With all that a busy pastor must do, it is only right for him to employ every available aid that he can afford, to keep his hand into the continued use of Hebrew and Greek. He would be a poor steward of time and energy if he did not. Many men have lost any language ability they once had because they believed (what they were told, or strongly led to think) that it was wrong to use anything but the naked text and the standard grammars and lexicons. Sheer, unadulterated nonsense! Pastor, if using an interlinear will help you get back to the Greek and Hebrew, use it—let me emancipate you from the chains of guilt forged in the hops of language teachers who never had to face the everyday problems of the pastorate. Use it! Use whatever is available. Indeed, every teacher of Hebrew and Greek in a theological seminary ought to take the time to compare and contrast these helps, giving his opinion about which is best (and why) and instructing pastors in the most effective and intelligent use of each.

Preach; preach from a study of the original text, and you will preach with confidence and joy.


What does your sign really say?

Sign4Several times each week on my way to and from church I pass a couple of church signs—you know, the sort on which you place letters to spell out words and sayings. I grit my teeth over and over again as I cannot help but notice that there is not only a failure on the part of these churches to communicate an intended message by these signs, but rather a howling success in communicating a wrong one.

One of these churches has the words TO GOD BE THE GLORY, emblazoned in letters two or three of which have either fallen out of line or out of sight. If it were true that this happened only one week to be corrected soon as discovered, it wouldn’t make any difference. But there they hang, perilously teetering from their perches week after week, calling attention to the fact that the members of the congregation seem not to really care about glorifying God after all—at least that’s what one might readily conclude from the apparent neglect that the disorder evidences. It would be better to have no sign at all than to have one that disgraces God rather than glorifies Him. That the intended message might not be one that connects with the average unbeliever is an additional point that I shall not discuss.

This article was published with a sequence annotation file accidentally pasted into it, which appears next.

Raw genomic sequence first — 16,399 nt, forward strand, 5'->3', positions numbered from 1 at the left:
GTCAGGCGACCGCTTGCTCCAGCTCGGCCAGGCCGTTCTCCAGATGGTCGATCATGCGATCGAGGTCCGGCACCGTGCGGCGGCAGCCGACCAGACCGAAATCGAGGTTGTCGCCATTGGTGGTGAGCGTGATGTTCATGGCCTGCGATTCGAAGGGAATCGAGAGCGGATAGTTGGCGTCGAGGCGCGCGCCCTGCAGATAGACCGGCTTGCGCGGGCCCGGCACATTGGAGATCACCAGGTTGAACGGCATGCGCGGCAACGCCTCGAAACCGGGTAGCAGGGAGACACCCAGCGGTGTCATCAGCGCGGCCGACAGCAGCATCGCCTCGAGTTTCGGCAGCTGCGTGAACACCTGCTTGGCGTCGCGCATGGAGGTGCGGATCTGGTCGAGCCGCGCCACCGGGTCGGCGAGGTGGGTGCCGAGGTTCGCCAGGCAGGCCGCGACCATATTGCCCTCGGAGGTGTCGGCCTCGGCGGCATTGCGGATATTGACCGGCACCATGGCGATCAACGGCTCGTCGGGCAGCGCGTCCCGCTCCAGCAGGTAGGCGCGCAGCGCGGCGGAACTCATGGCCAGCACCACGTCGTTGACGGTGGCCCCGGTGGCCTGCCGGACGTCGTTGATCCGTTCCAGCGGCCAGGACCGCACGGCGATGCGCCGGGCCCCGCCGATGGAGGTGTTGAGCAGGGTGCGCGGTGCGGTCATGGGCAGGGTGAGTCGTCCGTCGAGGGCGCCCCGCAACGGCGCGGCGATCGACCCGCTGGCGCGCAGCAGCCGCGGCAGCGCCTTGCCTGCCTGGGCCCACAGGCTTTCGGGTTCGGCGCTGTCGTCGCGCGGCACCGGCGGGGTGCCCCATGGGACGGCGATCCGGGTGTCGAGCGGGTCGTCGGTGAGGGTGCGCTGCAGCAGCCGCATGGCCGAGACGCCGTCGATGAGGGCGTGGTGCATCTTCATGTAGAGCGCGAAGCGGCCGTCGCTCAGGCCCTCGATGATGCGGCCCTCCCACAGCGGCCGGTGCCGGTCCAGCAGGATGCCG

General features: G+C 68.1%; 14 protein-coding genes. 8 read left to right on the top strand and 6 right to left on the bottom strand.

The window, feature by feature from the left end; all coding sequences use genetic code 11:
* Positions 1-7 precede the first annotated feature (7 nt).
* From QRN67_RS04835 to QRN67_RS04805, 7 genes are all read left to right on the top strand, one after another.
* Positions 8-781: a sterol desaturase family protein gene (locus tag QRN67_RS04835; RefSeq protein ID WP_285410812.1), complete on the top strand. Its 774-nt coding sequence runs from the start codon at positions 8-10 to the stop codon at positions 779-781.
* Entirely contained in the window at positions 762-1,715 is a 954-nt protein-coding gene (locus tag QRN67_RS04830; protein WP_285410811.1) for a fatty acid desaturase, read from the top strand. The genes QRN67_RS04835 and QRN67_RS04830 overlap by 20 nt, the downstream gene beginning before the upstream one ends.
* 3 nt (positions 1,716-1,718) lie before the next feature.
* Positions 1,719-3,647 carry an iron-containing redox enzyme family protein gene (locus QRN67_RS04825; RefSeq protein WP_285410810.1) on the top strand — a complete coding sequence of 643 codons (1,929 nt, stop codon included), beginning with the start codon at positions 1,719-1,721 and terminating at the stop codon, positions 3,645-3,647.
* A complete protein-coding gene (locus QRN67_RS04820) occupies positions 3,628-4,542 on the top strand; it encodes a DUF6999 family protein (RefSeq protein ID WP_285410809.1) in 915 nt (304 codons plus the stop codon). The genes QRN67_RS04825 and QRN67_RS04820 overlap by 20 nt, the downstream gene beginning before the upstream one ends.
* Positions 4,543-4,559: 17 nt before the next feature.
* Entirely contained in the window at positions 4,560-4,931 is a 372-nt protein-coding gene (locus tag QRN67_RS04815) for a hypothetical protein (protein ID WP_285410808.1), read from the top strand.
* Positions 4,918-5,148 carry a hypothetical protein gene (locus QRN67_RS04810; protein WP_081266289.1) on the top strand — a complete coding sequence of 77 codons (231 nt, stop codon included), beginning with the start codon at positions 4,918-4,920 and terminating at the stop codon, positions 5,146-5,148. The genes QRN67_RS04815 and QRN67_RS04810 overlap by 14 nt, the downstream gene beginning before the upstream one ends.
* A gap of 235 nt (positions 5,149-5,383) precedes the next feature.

The sign in front of the church across the road is usually neatly cared for, and its message is changed with regularity. But it has a fault of a different sort. This sign is much larger than the first and can carry at least three fairly long lines of wording. And—you guessed it—the message that it sets forth is unreadable because, typically, all three lines are used. It’s unreadable because you’d have to stop your car on a busy street to be able to do so. It is cluttered with too many words to take in at a glance—or even two or three glances! I’ve tried.

So, what am I saying? Simply this: when it comes to using signs either do it rightly or don’t do it at all! Pastor, if you have one—take a look at yours.

p.s. This church has a new pastor and the sign has been fixed.

Empirical Evidence?

minion-clipboardQuestion: What empirical evidence do you have that Nouthetic Counseling is superior to other forms of counseling?

Answer: Quite frankly, none. Do you wonder at that? Let me tell you why you shouldn’t. To compare Christian counseling with other forms of counseling is to compare oranges to apples (no, let’s say, oranges and socks!). Consider the goal of Christian counseling over against that of others. Most counseling seeks to solve a person’s problem in order to bring relief. That is the prime goal. In Christian counseling, however, the goal is to honor and glorify God, whether or not relief is obtained. How, then, do you compare the outcomes?